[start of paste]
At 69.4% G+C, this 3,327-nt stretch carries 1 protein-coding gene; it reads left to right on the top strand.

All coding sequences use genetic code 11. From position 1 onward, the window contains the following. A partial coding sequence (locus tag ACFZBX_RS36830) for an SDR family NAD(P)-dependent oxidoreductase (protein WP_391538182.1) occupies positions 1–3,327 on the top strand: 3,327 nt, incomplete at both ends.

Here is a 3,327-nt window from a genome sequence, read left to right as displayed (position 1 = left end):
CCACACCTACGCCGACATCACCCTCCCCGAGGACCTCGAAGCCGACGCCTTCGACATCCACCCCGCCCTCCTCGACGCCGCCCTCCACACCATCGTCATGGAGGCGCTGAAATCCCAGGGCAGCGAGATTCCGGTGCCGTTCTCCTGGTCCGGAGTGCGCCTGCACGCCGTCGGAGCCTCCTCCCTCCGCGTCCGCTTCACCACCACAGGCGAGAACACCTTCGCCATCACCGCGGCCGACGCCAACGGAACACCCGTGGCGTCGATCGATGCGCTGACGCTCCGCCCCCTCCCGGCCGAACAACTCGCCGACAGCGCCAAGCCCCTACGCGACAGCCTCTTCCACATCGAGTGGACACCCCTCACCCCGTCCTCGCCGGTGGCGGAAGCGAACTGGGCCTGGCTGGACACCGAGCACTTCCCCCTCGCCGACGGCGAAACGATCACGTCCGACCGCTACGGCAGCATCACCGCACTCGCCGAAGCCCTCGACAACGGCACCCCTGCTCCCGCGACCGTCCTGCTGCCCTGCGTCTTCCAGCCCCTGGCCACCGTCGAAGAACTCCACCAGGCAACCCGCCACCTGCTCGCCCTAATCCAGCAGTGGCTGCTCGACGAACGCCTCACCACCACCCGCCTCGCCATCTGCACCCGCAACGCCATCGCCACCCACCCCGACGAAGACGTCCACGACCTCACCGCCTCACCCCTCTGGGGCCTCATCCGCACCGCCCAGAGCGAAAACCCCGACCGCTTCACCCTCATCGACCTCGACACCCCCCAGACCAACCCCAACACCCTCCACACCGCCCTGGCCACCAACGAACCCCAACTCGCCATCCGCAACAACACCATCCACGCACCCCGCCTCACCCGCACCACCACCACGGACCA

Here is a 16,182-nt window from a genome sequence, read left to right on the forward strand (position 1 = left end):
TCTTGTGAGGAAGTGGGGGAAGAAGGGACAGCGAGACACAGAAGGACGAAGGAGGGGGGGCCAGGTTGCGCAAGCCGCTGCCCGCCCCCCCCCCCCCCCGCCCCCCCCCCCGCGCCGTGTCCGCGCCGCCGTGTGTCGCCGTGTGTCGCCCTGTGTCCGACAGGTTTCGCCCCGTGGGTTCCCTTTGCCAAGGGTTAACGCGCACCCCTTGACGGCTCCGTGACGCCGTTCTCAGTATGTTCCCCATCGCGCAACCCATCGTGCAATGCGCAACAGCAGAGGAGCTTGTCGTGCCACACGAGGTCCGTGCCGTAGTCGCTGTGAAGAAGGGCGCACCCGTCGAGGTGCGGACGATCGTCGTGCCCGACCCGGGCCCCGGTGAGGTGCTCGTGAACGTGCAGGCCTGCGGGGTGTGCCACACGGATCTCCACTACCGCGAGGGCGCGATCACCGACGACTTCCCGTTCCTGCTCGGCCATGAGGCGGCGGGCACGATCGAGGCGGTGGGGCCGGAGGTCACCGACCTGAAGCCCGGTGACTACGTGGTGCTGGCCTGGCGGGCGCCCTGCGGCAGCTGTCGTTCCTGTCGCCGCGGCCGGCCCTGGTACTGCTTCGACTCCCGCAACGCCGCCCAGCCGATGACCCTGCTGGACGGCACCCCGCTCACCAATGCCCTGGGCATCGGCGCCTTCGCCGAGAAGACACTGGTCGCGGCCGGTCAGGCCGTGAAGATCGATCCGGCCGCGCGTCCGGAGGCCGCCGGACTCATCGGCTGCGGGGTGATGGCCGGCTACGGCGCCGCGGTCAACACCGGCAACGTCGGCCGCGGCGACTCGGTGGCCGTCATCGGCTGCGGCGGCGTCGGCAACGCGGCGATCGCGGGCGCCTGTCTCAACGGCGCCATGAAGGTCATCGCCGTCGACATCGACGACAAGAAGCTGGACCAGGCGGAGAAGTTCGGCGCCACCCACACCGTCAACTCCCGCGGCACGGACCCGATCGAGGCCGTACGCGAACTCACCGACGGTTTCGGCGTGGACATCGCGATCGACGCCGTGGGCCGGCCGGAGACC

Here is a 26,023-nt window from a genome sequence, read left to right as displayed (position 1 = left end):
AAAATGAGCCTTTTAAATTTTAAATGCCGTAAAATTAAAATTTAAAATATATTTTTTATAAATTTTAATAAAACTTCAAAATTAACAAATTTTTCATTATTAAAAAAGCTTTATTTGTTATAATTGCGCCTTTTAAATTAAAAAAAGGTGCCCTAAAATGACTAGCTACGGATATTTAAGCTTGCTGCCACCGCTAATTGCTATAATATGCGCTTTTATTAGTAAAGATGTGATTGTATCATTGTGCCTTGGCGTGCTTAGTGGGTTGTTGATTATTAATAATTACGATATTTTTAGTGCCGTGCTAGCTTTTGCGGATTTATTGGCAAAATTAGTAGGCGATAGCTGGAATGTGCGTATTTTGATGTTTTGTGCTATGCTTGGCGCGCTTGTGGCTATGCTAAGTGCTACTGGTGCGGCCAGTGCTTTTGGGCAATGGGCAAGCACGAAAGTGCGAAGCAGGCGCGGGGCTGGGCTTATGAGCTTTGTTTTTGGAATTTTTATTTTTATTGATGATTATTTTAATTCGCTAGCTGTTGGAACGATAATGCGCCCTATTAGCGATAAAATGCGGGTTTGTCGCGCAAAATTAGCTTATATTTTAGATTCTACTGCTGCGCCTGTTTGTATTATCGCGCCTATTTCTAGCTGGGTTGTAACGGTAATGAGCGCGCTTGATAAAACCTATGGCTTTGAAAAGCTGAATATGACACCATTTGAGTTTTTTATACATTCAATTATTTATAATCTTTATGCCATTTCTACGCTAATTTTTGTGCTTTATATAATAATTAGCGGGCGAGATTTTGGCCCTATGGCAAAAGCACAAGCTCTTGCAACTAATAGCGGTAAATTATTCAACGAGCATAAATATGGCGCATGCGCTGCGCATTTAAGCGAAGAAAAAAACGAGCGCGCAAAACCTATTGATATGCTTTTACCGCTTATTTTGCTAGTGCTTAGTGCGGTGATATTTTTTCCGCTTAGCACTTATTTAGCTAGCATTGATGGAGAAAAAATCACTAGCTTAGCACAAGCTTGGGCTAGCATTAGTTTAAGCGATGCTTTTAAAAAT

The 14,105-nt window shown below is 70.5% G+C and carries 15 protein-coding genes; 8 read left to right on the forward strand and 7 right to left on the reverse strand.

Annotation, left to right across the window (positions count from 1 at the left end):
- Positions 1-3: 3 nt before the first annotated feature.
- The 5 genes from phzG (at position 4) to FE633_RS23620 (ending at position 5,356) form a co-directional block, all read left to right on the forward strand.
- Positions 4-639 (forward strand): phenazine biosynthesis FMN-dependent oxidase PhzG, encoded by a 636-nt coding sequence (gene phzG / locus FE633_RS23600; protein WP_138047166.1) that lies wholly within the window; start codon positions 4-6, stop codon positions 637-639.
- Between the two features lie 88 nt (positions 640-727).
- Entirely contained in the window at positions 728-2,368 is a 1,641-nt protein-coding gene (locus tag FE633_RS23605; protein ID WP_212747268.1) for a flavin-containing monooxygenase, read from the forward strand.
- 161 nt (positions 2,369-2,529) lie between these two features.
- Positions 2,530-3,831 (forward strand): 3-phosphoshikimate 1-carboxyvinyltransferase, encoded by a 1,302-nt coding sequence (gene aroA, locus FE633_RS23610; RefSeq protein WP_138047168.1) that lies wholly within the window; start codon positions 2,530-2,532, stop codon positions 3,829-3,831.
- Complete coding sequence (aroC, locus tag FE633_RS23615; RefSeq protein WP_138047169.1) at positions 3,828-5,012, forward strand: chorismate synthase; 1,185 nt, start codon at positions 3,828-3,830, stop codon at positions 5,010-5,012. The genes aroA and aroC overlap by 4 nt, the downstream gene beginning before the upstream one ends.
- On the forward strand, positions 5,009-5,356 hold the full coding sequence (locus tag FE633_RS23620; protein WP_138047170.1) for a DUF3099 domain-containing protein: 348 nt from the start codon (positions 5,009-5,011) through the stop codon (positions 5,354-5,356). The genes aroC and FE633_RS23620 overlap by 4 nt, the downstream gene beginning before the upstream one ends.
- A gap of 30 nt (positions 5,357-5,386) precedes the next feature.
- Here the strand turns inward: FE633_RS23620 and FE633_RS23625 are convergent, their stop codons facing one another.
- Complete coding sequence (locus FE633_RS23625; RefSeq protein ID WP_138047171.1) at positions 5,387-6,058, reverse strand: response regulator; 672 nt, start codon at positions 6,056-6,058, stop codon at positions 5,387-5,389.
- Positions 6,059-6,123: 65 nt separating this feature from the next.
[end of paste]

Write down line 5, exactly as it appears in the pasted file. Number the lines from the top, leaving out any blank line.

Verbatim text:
Here is a 16,182-nt window from a genome sequence, read left to right on the forward strand (position 1 = left end):